Greed, of course, is totally selfish. Covetousness or extortioning. That is really out for myself to get from you what I can by whatever means possible.
But idolatry is sin against God. That is worshipping something other than God. When a person establishes an idol, and let us not think of an idol only in terms of some little figure that's been carved out of wood or made out of silver or gold. For a person can make an idol of a car, or of a garden, or of a building. It's amazing how many people make idols of buildings.
There were a lot of people who had much misgivings when we moved from the little chapel a block away. "Oh my, you know, I was saved here. Oh, you know, we can't leave this place, you know. Let's build three tabernacles and stay right here. This is where God met me." Whenever a person establishes an idol, a representation, it indicates, first of all, that they have lost the true consciousness of the presence of God within their lives. And so this is a reminder of what I once had or experienced.
In the Old Testament when Hezekiah became the king, Israel had lapsed into idolatry. Hezekiah was a reformer and one of his first actions was to cut down the groves in which they had worshipped the false gods and had set up their idols. And he broke down the various altars unto the gods that had been built. And then it says, "And he took the serpent that Moses had made in the wilderness and he broke it in pieces and he said 'nehushtan'" ( 2 Kings 18:4 ).
You see, that serpent that Moses set up in the wilderness when the children of Israel were being plagued by these poisonous serpents into the camp, and as they were bitten and dying, the Lord said to Moses, "Make a serpent of brass, put it on the pole in the middle of the camp, and whoever is bitten by the serpent, if they will look upon that serpent of brass in the middle of the camp, he will be saved" ( Numbers 21:8 ). Again, a very beautiful picture of Jesus Christ as Jesus Himself pointed out to Nicodemus, "For as Moses lifted up the serpent in the wilderness, so must the Son of man be lifted up that whosoever believes in Him should not perish" ( John 3:14-15 ). So the serpent's the symbol of sin, the serpent of brass the symbol of the judgment of sin, for brass a metal of judgment, the serpent a symbol of sin. So to look at Jesus and see my sin judged, you see, my sin doesn't then kill me, it doesn't destroy me, but I live by looking at Jesus crucified for me.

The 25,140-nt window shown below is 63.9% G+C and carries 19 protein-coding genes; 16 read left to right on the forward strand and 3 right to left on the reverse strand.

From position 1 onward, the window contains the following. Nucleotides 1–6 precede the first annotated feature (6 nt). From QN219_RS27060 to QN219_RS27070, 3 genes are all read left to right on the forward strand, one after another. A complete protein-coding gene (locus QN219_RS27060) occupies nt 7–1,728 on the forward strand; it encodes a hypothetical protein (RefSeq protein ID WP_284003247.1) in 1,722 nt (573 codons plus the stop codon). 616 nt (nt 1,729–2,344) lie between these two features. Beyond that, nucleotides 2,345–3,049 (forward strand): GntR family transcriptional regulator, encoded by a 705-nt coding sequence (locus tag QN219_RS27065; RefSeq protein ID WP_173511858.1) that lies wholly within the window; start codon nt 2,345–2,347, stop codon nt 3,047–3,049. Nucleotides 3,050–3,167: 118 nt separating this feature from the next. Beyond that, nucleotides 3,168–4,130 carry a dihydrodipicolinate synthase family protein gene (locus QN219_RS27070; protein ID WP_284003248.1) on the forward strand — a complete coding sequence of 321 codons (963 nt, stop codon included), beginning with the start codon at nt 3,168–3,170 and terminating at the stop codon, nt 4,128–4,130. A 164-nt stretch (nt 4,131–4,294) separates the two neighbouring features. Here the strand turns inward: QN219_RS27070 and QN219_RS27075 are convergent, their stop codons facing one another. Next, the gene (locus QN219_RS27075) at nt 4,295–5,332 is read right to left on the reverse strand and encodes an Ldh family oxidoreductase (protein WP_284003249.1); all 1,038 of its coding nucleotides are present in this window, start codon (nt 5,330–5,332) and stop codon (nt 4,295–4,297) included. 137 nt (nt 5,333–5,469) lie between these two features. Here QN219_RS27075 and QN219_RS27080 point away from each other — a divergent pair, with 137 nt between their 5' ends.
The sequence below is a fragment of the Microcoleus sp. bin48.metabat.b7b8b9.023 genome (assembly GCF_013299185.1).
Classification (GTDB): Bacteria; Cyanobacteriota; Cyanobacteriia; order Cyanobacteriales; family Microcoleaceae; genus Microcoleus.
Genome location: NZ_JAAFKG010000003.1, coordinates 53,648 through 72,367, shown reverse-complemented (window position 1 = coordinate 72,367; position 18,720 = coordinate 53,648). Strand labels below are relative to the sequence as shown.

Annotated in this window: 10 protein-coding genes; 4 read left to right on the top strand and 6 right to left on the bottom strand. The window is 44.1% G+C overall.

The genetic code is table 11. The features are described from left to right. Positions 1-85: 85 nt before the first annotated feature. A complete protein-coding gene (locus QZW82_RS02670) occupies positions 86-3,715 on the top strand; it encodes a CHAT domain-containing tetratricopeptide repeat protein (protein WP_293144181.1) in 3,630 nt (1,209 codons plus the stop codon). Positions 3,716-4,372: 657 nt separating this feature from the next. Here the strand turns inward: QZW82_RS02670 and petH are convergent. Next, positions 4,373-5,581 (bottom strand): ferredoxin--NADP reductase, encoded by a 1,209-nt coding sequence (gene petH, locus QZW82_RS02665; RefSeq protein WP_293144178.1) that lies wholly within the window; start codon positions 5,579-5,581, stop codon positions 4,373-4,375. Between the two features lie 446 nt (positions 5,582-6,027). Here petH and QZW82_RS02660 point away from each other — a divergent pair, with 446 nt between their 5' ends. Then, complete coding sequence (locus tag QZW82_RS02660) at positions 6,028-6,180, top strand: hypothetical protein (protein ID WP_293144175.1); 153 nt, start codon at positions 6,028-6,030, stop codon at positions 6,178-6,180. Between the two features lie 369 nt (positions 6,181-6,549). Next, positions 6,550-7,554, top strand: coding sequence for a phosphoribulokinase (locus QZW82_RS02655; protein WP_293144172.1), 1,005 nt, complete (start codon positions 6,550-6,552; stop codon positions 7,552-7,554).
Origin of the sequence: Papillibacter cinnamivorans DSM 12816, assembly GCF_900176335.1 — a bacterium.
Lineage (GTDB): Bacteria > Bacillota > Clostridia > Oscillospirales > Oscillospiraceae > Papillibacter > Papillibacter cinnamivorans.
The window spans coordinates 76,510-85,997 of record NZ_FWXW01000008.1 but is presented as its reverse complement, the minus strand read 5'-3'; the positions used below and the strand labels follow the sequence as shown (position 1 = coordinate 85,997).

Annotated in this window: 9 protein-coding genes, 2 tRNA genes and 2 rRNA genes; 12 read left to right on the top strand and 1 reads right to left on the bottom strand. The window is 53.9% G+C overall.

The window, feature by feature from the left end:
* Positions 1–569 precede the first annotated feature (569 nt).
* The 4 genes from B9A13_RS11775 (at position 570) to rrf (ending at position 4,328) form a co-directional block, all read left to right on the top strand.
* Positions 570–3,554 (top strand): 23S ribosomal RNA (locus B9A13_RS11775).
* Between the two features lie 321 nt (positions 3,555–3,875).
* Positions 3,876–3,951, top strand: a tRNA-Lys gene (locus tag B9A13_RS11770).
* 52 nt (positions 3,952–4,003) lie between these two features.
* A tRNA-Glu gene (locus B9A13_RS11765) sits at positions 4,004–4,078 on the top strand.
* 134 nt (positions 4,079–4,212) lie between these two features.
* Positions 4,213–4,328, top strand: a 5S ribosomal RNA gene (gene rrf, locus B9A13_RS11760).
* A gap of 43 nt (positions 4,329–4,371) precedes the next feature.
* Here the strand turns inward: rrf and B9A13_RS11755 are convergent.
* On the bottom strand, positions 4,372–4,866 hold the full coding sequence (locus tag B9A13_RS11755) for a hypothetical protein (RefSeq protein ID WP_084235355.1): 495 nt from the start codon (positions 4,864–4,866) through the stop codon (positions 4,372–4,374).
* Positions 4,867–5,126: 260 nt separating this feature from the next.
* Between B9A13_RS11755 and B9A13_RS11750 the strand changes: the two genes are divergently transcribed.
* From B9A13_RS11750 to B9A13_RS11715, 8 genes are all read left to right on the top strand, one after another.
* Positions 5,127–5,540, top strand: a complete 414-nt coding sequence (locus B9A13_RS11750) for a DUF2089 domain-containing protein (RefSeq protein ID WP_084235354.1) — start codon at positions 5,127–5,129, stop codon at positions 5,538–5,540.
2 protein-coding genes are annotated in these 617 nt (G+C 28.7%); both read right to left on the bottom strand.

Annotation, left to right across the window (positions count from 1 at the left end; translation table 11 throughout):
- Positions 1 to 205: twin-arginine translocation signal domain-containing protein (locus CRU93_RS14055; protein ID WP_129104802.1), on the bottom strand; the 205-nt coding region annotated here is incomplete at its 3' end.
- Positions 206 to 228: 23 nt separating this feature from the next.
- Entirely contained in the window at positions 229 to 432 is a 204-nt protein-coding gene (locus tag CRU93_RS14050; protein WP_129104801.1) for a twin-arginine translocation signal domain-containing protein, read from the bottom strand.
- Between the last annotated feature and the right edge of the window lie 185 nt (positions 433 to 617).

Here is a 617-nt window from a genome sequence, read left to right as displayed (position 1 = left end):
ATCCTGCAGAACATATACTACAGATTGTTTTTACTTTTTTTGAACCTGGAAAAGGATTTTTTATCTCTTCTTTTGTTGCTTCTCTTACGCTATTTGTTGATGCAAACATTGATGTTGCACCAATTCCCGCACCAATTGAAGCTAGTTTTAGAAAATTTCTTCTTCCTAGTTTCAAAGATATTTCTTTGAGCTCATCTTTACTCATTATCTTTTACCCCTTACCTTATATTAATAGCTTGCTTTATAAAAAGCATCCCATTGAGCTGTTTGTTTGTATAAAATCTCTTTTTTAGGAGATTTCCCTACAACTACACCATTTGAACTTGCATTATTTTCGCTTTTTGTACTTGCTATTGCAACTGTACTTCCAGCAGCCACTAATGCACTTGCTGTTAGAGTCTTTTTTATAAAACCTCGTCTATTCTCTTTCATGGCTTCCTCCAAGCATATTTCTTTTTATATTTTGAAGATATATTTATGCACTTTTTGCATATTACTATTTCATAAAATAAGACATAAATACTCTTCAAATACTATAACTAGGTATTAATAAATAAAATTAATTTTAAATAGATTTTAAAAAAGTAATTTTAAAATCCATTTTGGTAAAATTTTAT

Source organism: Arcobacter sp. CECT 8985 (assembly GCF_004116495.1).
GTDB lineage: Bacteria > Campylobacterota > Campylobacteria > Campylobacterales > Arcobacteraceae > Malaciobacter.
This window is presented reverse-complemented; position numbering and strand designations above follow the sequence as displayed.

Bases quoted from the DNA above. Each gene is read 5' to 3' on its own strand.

But the people took this serpent. Someone kept it. And gradually, through the process of time, this had become an idol. And the people used to make pilgrimages to look at the serpent of brass that Moses had made in the wilderness. And it had become an idolatrous thing. And so he broke it in pieces and he said, "Nehushtan," which in the Hebrew means, "a thing of brass." It's not a god. It's not a representation of God. This is only a thing of brass. And when we're prone to get attached to buildings, we need to realize, a thing of stone, a thing of wood, it's only a building. And we mustn't get attached just because that's the place where God met me.
You see, I should be having a fresh experience with God each day. And the fact that I want to erect an idol means that I have lost that consciousness of God's presence. I'm reaching back for something that I have lost, trying to regain it by establishing a relic. Idolatry, the sin against God.
But yet, as I'm in the world I mix with these people. I have to. I don't say to the person checking out the groceries, "Is your life pure before God? Now, I don't know if I should allow you to touch my groceries unless you're born again, you know." I'm in the world and I have to live among the world. I will confess, I don't like it at times, and there are times when I frankly hate it. I hate it when I have to listen to the filth that pours out of some people's mouths. It disgusts me when they open the door to their sewer and just let it pour out through the room.